SDG&E will temporarily site hydrogen equipment on campus, including an electrolyzer to produce clean hydrogen from water, a gas blending skid, and a hydrogen storage tank.

The specifications for the planned equipment have undergone rigorous audit by SDG&E, ensuring they meet required national and international hydrogen safety and operational standards.*

Further, a safety assessment for all hydrogen equipment will be conducted by an external hydrogen safety consultant during the planning and design phase of the initiative.

After the project is completed, this equipment will be removed, and the site will be restored to its original condition.

* International standard for hydrogen generators using water electrolysis; National Fire Protection Association standard for hydrogen safeguards for the generation, installation, storage, piping, use, and handling of hydrogen in compressed gas form.

Project safety is top priority. We do not anticipate any changes to current UC San Diego safety and emergency practices. During the time of operation, SDG&E will closely monitor the distribution system feeding the common building gas appliances, which are owned by UC San Diego. Pre-, during and post-project safety protocols include:

  • A hydrogen system safety assessment, as well as hydrogen safety training for SDG&E personnel, campus fire marshal, and other relevant UC San Diego campus personnel conducted by independent third parties specializing in hydrogen safety.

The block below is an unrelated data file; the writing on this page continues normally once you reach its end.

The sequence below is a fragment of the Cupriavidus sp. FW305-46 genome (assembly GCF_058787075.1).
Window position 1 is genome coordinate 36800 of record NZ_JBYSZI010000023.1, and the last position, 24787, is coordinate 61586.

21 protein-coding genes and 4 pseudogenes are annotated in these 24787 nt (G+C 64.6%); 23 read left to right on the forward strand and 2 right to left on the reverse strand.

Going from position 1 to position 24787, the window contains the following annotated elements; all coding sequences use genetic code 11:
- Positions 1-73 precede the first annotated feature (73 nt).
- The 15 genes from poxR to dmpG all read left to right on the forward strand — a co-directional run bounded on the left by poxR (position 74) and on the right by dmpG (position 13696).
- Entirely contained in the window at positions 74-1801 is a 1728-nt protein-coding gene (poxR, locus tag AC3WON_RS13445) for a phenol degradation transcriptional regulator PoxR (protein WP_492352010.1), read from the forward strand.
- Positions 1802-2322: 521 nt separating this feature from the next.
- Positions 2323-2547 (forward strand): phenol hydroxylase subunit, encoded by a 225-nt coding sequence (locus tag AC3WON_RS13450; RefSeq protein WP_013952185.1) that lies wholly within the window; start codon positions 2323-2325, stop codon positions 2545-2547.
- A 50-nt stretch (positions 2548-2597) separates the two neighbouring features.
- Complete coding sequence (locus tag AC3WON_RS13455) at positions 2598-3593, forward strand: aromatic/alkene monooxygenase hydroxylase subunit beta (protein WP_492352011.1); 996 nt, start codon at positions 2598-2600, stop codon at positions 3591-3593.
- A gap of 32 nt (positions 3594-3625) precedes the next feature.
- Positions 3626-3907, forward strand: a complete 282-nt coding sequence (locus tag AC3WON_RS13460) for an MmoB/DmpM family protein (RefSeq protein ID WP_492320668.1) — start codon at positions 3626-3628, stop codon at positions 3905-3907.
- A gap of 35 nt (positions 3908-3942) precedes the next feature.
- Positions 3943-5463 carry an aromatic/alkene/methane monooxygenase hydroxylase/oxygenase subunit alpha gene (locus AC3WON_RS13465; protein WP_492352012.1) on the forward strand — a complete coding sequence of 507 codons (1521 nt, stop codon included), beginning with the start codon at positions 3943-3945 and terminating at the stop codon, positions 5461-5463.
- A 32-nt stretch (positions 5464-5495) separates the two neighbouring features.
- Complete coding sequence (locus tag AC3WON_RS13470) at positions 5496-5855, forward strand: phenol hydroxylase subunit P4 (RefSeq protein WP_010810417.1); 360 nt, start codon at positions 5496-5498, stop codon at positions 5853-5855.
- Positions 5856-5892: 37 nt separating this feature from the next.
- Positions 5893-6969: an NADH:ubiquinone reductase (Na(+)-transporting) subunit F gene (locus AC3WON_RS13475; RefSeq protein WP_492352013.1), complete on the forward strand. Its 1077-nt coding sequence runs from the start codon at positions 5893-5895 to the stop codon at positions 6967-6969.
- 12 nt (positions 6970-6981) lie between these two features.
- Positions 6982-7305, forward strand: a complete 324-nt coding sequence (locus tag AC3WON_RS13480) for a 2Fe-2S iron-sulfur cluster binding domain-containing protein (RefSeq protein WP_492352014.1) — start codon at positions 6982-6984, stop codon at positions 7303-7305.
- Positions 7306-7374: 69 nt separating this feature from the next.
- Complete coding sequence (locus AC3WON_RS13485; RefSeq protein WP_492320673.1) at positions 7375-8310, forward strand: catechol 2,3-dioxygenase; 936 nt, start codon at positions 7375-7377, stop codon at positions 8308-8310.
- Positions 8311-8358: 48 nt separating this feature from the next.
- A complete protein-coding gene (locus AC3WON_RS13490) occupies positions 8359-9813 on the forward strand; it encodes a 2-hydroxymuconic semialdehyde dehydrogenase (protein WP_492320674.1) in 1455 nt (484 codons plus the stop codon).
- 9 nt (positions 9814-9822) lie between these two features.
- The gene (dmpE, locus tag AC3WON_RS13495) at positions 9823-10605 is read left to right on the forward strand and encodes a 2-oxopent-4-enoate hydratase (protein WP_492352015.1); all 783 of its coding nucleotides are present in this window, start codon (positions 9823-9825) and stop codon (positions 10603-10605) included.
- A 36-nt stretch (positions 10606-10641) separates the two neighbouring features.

• Testing of existing and new leak survey equipment and recurrent leak surveys by SDG&E.
  • Equipment inspections by SDG&E.
  • Gas system operational and equipment tests, meter replacements, and other operational activities that SDG&E performs in a natural gas distribution system.

Any additional project-specific protocols and emergency response plans will be developed and disseminated in advance of the project.

Earthquake and wildfire hazards have been considered, and the equipment will meet appropriate standards related to these risks.*

* Seismic codes of the International Building Codes and California Building Codes; American Society of Mechanical Engineers codes and standards for hydrogen service; National Fire Protection Association standard for the storage, use, and handling of compressed gases and cryogenic fluids in portable and stationary containers.